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If law (lex), and freedom from law by a supreme power, are accepted in this sense, I concede to the judgment of Bodin, Petrus Gregorius, Cujas, Doneau, Duaren, and other jurists. But by no means can this supreme power be attributed to a king or optimates, as Bodin most ardently endeavors to defend. Rather it is to be attributed rightfully only to the body of a universal association, namely, to a commonwealth or realm, and as belonging to it. From this body, after God, every legitimate power flows to those we call kings or optimates.

Therefore, the king, prince, and optimates recognize this associated body as their superior, by which they are constituted, removed, exiled, and deprived of authority.

For however great is the power that is conceded to another, it is always less than the power of the one who makes the concession, and in it the pre-eminence and superiority of the conceded is understood to be reserved. Whence it is shown that the king does not have a supreme and perpetual power above the law, and consequently neither are the rights of sovereignty his own property, although he may have the administration and exercise of them by concession from the associated body. And only so far are the rights of sovereignty ceded and handed over to another that they never become his own property.

Bodin defends the opposite position by distinguishing between the sovereignty of the realm and of the ruler.But if sovereignty is therefore twofold, of the realm and of the king, as Bodin says, I ask which is greater and superior to the other? It cannot be denied that the greater is that which constitutes the other and is immortal in its foundation, and that this is the people. Nor can it be denied that the lesser is that which appears as one person, and dies with him. The king represents the people not the people the king, as we explain later. And greater is the power and strength of many than of one. Whence the supreme monarch is required to give an account of his administration, is not permitted for his own pleasure to alienate or diminish the provinces, cities, or towns of his realm, and can even be deposed. …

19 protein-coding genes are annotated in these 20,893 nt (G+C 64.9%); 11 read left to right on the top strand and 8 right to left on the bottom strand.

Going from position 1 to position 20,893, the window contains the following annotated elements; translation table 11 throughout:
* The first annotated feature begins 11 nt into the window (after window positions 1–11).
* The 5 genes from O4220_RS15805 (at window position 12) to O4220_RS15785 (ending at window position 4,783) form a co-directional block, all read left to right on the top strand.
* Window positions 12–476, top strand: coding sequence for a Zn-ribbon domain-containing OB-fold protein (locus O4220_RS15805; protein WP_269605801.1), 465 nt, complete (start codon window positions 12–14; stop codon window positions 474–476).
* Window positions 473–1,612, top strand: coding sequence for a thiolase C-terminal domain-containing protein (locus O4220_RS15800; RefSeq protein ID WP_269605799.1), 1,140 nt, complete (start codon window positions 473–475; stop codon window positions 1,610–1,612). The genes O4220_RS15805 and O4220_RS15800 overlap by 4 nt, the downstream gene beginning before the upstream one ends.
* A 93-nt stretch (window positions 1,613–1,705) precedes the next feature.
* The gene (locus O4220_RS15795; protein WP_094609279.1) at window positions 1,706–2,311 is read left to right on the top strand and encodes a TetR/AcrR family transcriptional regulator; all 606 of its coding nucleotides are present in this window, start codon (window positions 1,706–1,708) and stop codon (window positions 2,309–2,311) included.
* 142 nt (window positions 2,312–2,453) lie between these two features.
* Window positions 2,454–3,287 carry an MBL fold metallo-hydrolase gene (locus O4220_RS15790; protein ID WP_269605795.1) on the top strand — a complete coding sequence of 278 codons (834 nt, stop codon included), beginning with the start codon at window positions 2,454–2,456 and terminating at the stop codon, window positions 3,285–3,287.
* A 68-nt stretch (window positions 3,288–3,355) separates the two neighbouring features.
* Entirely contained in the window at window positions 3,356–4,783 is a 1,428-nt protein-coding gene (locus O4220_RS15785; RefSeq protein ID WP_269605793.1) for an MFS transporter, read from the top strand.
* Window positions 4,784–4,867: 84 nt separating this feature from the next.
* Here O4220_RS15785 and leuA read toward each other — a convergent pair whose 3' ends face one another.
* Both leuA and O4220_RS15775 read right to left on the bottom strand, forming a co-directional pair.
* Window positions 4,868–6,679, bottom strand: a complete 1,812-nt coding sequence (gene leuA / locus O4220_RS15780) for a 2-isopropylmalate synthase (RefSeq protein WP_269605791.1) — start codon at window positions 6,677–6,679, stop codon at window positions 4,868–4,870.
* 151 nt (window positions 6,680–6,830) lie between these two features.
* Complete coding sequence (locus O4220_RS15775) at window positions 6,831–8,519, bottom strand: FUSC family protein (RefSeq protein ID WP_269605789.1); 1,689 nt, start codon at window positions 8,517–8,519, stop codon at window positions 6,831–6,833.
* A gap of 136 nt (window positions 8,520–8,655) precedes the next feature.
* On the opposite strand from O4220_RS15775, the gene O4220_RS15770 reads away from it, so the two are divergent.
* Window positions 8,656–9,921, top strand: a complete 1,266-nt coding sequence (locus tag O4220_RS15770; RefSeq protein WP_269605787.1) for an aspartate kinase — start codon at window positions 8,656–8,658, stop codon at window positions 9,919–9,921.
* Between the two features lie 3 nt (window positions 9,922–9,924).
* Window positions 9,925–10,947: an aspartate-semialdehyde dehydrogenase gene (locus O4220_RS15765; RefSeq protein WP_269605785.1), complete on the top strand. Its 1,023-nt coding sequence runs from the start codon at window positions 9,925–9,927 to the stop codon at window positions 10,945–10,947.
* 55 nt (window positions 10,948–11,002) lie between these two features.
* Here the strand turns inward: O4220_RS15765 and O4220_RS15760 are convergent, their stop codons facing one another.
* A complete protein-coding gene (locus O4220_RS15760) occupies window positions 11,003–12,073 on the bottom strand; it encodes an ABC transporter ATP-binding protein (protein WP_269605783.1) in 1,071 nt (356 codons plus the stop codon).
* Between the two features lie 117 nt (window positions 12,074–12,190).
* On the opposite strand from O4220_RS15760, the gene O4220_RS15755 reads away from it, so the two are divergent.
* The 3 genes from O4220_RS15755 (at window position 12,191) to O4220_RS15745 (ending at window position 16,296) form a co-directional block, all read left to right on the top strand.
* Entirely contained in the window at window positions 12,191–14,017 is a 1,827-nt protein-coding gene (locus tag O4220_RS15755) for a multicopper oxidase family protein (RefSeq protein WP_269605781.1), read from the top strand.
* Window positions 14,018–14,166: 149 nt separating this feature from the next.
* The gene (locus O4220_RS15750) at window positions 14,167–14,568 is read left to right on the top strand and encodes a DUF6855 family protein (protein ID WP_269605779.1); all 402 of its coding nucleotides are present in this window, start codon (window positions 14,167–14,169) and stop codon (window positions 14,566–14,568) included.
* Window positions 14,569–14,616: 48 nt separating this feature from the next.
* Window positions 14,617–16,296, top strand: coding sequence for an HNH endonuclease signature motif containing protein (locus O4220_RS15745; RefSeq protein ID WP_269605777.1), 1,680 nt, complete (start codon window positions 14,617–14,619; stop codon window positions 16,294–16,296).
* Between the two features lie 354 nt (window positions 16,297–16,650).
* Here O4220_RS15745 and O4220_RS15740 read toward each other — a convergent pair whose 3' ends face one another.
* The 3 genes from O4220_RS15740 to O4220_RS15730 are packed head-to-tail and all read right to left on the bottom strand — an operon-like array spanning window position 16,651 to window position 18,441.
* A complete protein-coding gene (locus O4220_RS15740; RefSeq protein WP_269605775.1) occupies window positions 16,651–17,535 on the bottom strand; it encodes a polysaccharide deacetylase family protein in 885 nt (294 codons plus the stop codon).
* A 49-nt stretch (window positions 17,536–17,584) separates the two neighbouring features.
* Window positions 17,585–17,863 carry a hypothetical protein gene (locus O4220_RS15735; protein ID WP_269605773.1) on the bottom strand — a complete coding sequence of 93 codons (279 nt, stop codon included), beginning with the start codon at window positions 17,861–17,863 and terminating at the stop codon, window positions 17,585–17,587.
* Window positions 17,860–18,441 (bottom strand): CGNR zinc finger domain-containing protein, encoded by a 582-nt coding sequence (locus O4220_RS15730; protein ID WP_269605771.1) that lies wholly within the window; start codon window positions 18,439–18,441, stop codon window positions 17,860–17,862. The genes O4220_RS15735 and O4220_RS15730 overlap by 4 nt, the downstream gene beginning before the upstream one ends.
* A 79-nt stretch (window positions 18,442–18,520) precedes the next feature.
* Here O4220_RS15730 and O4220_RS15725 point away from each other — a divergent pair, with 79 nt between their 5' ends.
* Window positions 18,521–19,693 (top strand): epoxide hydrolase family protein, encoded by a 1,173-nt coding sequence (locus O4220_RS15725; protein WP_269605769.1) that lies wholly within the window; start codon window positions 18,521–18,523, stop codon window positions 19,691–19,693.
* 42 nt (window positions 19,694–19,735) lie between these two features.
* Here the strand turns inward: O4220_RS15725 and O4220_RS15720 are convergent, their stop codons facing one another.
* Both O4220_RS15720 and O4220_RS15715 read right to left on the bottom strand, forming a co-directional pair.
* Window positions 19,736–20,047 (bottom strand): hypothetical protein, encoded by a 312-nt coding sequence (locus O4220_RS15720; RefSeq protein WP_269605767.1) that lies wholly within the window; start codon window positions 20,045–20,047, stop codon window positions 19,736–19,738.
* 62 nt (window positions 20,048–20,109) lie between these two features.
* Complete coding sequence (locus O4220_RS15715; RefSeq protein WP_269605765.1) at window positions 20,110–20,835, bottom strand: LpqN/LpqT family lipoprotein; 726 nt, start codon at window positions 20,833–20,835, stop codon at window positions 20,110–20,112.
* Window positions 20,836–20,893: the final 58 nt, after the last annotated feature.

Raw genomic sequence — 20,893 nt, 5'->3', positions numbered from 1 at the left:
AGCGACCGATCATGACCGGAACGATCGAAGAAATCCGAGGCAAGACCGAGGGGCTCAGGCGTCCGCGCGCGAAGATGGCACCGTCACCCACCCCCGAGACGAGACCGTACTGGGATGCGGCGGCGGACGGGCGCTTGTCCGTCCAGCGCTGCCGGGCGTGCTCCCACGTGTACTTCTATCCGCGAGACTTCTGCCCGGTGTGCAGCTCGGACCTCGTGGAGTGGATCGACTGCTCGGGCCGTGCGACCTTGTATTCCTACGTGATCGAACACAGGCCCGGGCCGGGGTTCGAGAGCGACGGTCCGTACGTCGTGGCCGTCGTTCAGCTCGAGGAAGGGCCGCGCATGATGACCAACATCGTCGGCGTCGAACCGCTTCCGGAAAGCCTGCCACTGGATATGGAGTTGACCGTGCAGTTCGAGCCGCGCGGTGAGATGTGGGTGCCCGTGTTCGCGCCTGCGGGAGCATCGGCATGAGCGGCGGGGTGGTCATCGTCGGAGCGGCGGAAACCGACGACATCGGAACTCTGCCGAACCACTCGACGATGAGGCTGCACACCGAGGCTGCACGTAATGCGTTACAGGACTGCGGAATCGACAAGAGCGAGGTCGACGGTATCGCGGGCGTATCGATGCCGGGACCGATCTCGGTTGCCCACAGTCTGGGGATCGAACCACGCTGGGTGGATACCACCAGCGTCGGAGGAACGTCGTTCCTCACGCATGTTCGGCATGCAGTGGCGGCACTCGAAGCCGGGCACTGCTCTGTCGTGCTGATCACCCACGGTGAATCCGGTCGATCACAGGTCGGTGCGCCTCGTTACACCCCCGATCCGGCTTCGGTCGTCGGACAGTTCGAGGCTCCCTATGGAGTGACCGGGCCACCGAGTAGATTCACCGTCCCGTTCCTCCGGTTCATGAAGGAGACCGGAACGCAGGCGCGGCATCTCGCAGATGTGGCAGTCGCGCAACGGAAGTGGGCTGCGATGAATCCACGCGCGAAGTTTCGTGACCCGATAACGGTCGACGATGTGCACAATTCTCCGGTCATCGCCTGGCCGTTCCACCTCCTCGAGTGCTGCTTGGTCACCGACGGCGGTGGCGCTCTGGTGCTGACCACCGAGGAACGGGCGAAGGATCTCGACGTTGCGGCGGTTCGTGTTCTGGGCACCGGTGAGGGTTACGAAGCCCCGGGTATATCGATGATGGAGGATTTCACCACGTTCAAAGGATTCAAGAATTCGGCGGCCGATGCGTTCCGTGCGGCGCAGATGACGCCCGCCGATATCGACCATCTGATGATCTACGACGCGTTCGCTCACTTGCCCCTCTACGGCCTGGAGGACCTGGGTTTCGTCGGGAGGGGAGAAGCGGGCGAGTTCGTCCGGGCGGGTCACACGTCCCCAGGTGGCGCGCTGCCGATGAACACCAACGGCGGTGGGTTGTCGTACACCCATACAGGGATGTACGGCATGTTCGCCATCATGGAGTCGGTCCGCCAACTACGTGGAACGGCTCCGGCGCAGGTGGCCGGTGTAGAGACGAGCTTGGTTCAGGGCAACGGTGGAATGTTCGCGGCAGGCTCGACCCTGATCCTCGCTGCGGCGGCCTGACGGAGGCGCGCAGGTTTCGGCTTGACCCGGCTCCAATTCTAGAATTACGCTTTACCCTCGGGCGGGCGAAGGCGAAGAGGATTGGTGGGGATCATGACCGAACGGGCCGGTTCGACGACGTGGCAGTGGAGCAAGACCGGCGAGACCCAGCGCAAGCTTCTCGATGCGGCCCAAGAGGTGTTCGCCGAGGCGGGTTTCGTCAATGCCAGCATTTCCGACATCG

We must now define this supreme power. We attribute it by right of sovereignty to the associated political body, which claims it for itself alone. In our judgment, it is derived from the purpose and scope of the universal association, namely, from the utility and necessity of human social life.

According to this position, therefore, the nature and character of imperium and power will be that they regard and care for the genuine utility and advantage of subjects. Vásquez demonstrates this when he says that there is no power for evil, but only for good, none for doing harm or for ruling in the interest of pleasure or selfaggrandizement, but only for considering and supporting the genuine utility of subjects. Whence Augustine says that to rule is nothing other than to serve the utility of others, as parents rule their children, and a man his wife. …

Universal power is called pre-eminent, primary, and supreme not because it is above law or absolute, but in respect to particular and special subordinate power that depends upon it, arises and flows from it, returns in time to it, and is furthermore bound to definite places. Such is the power that is given to universal administrators, and to special heads of provinces as their deputies, delegates, administrators, procurators, and ministers. All have only the use and exercise of power for the benefit of others, not the ownership of it